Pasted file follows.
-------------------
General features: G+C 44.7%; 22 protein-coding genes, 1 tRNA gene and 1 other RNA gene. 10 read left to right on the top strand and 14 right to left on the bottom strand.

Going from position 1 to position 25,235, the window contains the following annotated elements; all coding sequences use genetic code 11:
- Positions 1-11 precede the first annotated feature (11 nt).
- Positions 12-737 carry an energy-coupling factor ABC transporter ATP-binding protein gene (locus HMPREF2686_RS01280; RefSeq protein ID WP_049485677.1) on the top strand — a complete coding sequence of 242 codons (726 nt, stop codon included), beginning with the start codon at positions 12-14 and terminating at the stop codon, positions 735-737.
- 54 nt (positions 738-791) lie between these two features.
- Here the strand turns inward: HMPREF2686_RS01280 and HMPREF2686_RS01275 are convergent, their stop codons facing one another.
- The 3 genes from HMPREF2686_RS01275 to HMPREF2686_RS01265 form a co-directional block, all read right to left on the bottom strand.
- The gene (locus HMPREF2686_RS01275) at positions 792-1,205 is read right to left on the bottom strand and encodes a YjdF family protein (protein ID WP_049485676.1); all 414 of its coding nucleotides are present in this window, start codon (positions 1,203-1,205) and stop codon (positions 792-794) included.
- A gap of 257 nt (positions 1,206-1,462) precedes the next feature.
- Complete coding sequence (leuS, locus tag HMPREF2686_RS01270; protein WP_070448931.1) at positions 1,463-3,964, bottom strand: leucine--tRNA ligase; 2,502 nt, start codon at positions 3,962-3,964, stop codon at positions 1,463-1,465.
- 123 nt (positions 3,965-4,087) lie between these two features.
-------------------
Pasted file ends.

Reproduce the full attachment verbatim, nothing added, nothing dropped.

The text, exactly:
General features: G+C 44.7%; 22 protein-coding genes, 1 tRNA gene and 1 other RNA gene. 10 read left to right on the top strand and 14 right to left on the bottom strand.

Going from position 1 to position 25,235, the window contains the following annotated elements; all coding sequences use genetic code 11:
- Positions 1-11 precede the first annotated feature (11 nt).
- Positions 12-737 carry an energy-coupling factor ABC transporter ATP-binding protein gene (locus HMPREF2686_RS01280; RefSeq protein ID WP_049485677.1) on the top strand — a complete coding sequence of 242 codons (726 nt, stop codon included), beginning with the start codon at positions 12-14 and terminating at the stop codon, positions 735-737.
- 54 nt (positions 738-791) lie between these two features.
- Here the strand turns inward: HMPREF2686_RS01280 and HMPREF2686_RS01275 are convergent, their stop codons facing one another.
- The 3 genes from HMPREF2686_RS01275 to HMPREF2686_RS01265 form a co-directional block, all read right to left on the bottom strand.
- The gene (locus HMPREF2686_RS01275) at positions 792-1,205 is read right to left on the bottom strand and encodes a YjdF family protein (protein ID WP_049485676.1); all 414 of its coding nucleotides are present in this window, start codon (positions 1,203-1,205) and stop codon (positions 792-794) included.
- A gap of 257 nt (positions 1,206-1,462) precedes the next feature.
- Complete coding sequence (leuS, locus tag HMPREF2686_RS01270; protein WP_070448931.1) at positions 1,463-3,964, bottom strand: leucine--tRNA ligase; 2,502 nt, start codon at positions 3,962-3,964, stop codon at positions 1,463-1,465.
- 123 nt (positions 3,965-4,087) lie between these two features.